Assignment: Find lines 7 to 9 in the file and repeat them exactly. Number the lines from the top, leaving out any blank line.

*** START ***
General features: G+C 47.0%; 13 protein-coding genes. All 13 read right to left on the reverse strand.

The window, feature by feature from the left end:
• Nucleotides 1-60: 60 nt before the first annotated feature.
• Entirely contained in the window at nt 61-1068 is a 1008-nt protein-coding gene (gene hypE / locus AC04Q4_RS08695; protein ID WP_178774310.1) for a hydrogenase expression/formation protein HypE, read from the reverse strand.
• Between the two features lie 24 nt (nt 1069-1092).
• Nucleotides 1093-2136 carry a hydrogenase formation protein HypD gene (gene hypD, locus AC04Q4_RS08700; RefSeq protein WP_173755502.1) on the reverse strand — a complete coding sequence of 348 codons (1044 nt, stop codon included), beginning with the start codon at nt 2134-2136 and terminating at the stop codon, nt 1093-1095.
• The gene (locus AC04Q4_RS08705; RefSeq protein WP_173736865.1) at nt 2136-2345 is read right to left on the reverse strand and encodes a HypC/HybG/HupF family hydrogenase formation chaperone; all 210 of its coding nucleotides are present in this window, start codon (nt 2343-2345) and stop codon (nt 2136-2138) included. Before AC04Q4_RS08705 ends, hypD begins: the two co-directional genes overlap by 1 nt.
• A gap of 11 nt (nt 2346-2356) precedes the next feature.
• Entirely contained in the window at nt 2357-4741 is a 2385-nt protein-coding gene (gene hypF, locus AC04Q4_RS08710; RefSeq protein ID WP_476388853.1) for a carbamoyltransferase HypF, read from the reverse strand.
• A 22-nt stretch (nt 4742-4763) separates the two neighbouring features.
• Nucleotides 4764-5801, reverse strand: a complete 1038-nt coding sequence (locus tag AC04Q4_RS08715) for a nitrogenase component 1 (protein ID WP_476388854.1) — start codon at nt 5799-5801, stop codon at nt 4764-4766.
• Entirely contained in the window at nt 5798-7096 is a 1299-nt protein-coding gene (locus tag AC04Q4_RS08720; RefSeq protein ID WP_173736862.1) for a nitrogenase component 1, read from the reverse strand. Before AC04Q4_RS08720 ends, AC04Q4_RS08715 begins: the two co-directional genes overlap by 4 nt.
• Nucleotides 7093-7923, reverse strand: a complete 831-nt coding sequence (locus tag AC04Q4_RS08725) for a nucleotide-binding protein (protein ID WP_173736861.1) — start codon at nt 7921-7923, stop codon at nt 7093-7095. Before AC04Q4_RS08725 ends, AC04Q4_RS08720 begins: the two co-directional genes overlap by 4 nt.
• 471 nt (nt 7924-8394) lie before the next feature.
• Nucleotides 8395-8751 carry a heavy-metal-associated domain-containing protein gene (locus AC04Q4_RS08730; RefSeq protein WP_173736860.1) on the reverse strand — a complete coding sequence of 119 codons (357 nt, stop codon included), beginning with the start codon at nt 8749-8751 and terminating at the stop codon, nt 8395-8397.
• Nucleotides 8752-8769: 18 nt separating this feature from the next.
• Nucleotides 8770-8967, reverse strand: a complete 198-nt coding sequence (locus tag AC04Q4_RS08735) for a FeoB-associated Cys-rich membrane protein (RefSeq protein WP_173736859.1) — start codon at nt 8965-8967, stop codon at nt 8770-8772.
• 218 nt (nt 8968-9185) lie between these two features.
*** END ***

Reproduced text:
• The gene (locus AC04Q4_RS08705; RefSeq protein WP_173736865.1) at nt 2136-2345 is read right to left on the reverse strand and encodes a HypC/HybG/HupF family hydrogenase formation chaperone; all 210 of its coding nucleotides are present in this window, start codon (nt 2343-2345) and stop codon (nt 2136-2138) included. Before AC04Q4_RS08705 ends, hypD begins: the two co-directional genes overlap by 1 nt.
• A gap of 11 nt (nt 2346-2356) precedes the next feature.
• Entirely contained in the window at nt 2357-4741 is a 2385-nt protein-coding gene (gene hypF, locus AC04Q4_RS08710; RefSeq protein ID WP_476388853.1) for a carbamoyltransferase HypF, read from the reverse strand.